Sebastian Dressler
Hi Philip,

On 4. Jun 2020, at 18:41, Philip Semanchuk <[hidden email]> wrote:
[...]

Also, there are more configuration settings related to parallel queries you might want to look into. Most notably:

parallel_setup_cost
parallel_tuple_cost
min_parallel_table_scan_size

Especially the last one is a typical dealbreaker, you can try to set it to 0 for the beginning. Good starters for the others are 500 and 0.1 respectively.

Aha! By setting min_parallel_table_scan_size=0, Postgres uses the 6 workers I expect, and the execution time decreases nicely. 

I posted a clumsily-anonymized plan for the “bad” scenario here --
https://gist.github.com/osvenskan/ea00aa71abaa9697ade0ab7c1f3b705b

There are 3 sort nodes in the plan. When I get the “bad” behavior, the sorts have one worker, when I get the good behavior, they have multiple workers (e.g. 6).

I also think, what Luis pointed out earlier might be a good option for you, i.e. setting

    parallel_leader_participation = off;

And by the way, this 1 worker turns actually into 2 workers in total with leader participation enabled.

This brings up a couple of questions —
1) I’ve read that this is Postgres’ formula for the max # of workers it will consider for a table —

  max_workers = log3(table size / min_parallel_table_scan_size)

Does that use the raw table size, or does the planner use statistics to estimate the size of the subset of the table that will be read before allocating workers?

"table size" is the number of PSQL pages, i.e. relation-size / 8 kB. This comes from statistics.

2) There are 9 tables in this query ranging in size from 72Kb to 17Gb. Does Postgres decide on a table-by-table basis to allocate multiple workers, or…?

AFAIK, it will do it per-table initially but then the final result depends on the chosen gather node.

Thank you so much for the suggestion, I feel un-stuck now that I have an idea to experiment with.

You are welcome, we are actually about to publish a blog post which has some more suggestions for parallelism in.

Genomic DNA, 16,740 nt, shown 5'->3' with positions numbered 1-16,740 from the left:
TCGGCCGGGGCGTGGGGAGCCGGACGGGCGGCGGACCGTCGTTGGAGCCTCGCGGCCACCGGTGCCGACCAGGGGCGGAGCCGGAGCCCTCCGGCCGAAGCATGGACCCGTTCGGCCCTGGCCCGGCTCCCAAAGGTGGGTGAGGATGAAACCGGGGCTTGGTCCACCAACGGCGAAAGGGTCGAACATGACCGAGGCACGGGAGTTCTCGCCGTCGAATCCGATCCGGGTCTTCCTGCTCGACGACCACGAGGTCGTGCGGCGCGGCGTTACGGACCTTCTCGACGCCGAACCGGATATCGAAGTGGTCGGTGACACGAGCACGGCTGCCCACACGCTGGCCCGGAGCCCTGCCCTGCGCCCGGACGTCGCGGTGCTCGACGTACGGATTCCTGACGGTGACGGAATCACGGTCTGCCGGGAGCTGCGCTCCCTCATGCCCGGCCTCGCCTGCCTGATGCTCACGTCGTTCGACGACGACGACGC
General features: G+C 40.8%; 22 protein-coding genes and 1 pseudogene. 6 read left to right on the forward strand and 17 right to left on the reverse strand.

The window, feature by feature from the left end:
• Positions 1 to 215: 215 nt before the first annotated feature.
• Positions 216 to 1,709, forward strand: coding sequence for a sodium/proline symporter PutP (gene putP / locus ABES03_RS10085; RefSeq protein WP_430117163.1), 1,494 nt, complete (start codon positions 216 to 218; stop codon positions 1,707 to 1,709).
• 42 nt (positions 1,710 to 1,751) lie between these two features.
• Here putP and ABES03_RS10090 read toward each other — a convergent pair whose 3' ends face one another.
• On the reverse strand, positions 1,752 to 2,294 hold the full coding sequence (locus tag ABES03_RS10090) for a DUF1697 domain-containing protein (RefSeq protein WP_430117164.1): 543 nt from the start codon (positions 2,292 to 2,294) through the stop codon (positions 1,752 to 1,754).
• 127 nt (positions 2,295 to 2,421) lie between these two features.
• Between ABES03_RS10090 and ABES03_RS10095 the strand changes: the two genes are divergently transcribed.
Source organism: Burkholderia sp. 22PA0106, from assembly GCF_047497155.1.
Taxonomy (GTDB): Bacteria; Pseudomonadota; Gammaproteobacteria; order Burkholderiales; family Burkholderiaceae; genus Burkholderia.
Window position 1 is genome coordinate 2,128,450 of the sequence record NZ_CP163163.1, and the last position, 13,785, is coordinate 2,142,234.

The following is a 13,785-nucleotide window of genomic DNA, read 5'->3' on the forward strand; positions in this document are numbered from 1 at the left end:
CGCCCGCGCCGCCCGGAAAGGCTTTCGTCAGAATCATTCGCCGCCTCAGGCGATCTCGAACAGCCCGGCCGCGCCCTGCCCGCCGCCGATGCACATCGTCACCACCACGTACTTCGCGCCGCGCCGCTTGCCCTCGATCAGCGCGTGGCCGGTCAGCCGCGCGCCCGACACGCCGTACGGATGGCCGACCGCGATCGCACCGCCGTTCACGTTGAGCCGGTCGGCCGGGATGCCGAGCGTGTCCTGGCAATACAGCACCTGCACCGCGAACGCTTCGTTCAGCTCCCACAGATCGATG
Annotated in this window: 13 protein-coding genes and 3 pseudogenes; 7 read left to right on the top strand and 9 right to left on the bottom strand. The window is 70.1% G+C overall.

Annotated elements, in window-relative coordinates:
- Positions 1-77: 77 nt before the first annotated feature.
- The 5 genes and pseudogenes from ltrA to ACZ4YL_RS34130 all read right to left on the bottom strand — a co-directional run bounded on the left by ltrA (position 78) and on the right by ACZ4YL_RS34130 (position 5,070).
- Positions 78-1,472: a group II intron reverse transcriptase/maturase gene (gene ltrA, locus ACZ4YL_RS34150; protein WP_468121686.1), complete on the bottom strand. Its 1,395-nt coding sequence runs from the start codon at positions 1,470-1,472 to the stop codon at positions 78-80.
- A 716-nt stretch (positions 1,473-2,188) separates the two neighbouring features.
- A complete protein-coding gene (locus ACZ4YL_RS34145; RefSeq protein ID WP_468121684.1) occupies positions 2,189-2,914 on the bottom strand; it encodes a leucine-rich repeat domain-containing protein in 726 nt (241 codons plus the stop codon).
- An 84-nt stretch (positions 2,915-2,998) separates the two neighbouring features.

Cheers,
Sebastian
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Re: increased max_parallel_workers_per_gather results in fewer workers?

Philip Semanchuk-2


> On Jun 4, 2020, at 1:45 PM, Sebastian Dressler <[hidden email]> wrote:
>
> Hi Philip,
>
>> On 4. Jun 2020, at 18:41, Philip Semanchuk <[hidden email]> wrote:
>> [...]
>>
>>> Also, there are more configuration settings related to parallel queries you might want to look into. Most notably:
>>>
>>> parallel_setup_cost
>>> parallel_tuple_cost
>>> min_parallel_table_scan_size
>>>
>>> Especially the last one is a typical dealbreaker, you can try to set it to 0 for the beginning. Good starters for the others are 500 and 0.1 respectively.
>>
>> Aha! By setting min_parallel_table_scan_size=0, Postgres uses the 6 workers I expect, and the execution time decreases nicely.
>>
>> I posted a clumsily-anonymized plan for the “bad” scenario here --
>> https://gist.github.com/osvenskan/ea00aa71abaa9697ade0ab7c1f3b705b
>>
>> There are 3 sort nodes in the plan. When I get the “bad” behavior, the sorts have one worker, when I get the good behavior, they have multiple workers (e.g. 6).
>
> I also think, what Luis pointed out earlier might be a good option for you, i.e. setting
>
>     parallel_leader_participation = off;
>
> And by the way, this 1 worker turns actually into 2 workers in total with leader participation enabled.

I’ll try that out, thanks.


>
>> This brings up a couple of questions —
>> 1) I’ve read that this is Postgres’ formula for the max # of workers it will consider for a table —
>>
>>   max_workers = log3(table size / min_parallel_table_scan_size)
>>
>> Does that use the raw table size, or does the planner use statistics to estimate the size of the subset of the table that will be read before allocating workers?
>
> "table size" is the number of PSQL pages, i.e. relation-size / 8 kB. This comes from statistics.

OK, so it sounds like the planner does *not* use the values in pg_stats when planning workers, true?

I’m still trying to understand one thing I’ve observed. I can run the query that produced the plan in the gist I linked to above with max_parallel_workers_per_gather=6 and the year param = 2018, and I get 6 workers. When I set the year param=2022 I get only one worker. Same tables, same query, different parameter. That suggests to me that the planner is using pg_stats when allocating workers, but I can imagine there might be other things going on that I don’t understand. (I haven’t ruled out that this might be an AWS-specific quirk, either.)


Cheers
Philip



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Re: increased max_parallel_workers_per_gather results in fewer workers?

Sebastian Dressler
Hi Philip,

On 4. Jun 2020, at 20:37, Philip Semanchuk <[hidden email]> wrote:

[...]

This brings up a couple of questions —